Pointing a finger of blame doesn’t mean the accusation is true. But tell that to Kulanu, a support group for the lesbian, gay, bisexual, transsexual and queer community.
Last summer the group brought serious charges against Rabbi Mendel Kaplan of Thornhill for alleged “vile” homophobic statements.
In a sermon to his Chabad@Flamingo congregation, the rabbi questioned a newspaper advertisement in which a number of large, mainstream Jewish groups called on Jews to join Kulanu at the Toronto Pride Parade to counter an anti-Israel group, Queers Against Israeli Apartheid.
According to reports, Rabbi Kaplan’s take was that Kulanu and these Jewish groups ought to have used that ad money for better causes and not encouraged them to publicly endorse behaviour frowned upon by the Bible (i.e. homosexuality). These weren’t hateful words, let alone inciting hate or violence.
It was an opinion protected by our freedoms of speech.
An anonymous woman reported the sermon to Kulanu, who then reported the incident to York Regional Police, charging the rabbi with “hateful” and “anti-gay” language that “attacked” the gay community.
The rabbi was investigated by police based on hearsay from a third party. Meanwhile, the lucky anonymous woman got to hide in the shadows after tossing a smear grenade.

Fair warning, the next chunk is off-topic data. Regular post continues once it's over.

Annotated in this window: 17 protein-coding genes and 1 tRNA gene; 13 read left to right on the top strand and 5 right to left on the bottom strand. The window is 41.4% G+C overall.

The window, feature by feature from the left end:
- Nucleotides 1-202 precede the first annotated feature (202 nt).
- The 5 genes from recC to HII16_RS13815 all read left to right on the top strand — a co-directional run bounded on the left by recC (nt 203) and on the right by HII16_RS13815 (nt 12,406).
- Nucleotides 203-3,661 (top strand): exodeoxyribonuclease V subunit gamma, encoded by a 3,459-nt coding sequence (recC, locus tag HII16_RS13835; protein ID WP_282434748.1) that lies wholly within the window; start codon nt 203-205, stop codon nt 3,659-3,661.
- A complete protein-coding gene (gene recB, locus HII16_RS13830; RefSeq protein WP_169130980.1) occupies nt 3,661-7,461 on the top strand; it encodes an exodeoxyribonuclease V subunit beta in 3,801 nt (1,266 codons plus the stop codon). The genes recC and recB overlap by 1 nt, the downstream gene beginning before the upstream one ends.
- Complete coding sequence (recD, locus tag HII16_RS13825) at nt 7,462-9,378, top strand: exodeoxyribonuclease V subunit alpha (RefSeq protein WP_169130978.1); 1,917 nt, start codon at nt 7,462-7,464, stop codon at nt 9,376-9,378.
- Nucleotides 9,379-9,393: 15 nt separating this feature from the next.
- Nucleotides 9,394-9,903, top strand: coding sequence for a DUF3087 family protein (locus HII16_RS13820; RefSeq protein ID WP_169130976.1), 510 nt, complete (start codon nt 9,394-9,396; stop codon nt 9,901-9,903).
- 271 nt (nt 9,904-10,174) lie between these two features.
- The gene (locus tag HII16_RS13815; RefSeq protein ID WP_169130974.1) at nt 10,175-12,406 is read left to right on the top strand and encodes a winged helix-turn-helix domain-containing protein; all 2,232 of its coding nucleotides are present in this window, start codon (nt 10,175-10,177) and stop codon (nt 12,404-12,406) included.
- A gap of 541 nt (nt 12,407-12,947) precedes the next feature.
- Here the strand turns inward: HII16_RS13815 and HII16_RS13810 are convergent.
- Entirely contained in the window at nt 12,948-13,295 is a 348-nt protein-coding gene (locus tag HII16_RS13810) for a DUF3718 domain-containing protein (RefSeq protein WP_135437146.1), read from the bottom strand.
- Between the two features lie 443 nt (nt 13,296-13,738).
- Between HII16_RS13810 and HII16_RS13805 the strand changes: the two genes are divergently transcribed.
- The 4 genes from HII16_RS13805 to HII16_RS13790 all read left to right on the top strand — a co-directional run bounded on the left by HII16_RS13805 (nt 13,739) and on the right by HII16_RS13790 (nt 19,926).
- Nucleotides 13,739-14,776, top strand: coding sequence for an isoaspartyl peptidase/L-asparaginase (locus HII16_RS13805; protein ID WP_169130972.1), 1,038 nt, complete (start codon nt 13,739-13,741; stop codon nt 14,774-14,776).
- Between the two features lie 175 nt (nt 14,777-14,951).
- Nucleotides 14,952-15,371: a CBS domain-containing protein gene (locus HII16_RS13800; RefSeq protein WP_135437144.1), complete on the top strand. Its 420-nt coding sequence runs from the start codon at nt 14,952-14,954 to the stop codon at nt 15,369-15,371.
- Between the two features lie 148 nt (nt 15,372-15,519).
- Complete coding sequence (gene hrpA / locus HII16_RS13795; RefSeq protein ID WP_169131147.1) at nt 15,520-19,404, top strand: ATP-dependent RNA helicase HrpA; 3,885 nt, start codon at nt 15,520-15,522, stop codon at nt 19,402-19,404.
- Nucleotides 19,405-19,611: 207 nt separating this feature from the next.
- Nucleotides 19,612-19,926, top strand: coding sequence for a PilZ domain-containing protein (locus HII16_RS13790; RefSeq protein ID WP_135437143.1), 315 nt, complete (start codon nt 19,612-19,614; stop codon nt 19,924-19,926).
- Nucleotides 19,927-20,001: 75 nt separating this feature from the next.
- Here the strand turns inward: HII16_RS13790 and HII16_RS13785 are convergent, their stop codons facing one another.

The rabbi was never afforded his right to face his accuser, as he would in a court. Kulanu made no attempt to clarify the rabbi’s words before sending the complaint to police.
Yet, Kulanu wanted the rabbi fired as chaplain of York Regional Police — not censured, not temporarily suspended, not seeking an apology or clarification — but fired. Note, his sermon was made not in his capacity as police chaplain but as rabbi in his own synagogue.
A six-month police investigation concluded mid-Feburary with an exoneration of Rabbi Kaplan, determining that his statements were a “technically correct interpretation of scripture through his role as a rabbi” and “were not viewed as hateful”.
That’s six months of resources — mining an unrecorded sermon for “anti-gay” language — that could have been used to fight real hatred. For example, capturing those who seven years ago spray-painted a number of Jewish homes in Thornhill with swastikas. The reward for their apprehension has been renewed lately. Could police have caught these creeps already if they weren’t obsessed with Rabbi Kaplan’s comments?
Even though he was exonerated, Rabbi Kaplan lost, with respect to his reputation. Many may recall the rabbi received Vaughan’s 2009 Civic Hero Award, recognizing outstanding achievement and contributions to the community.
Unfortunately, his new reputation for some might be that he’s a homophobe, based on a gay support group’s say-so.
But pointing a finger of blame doesn’t mean the accusation is true.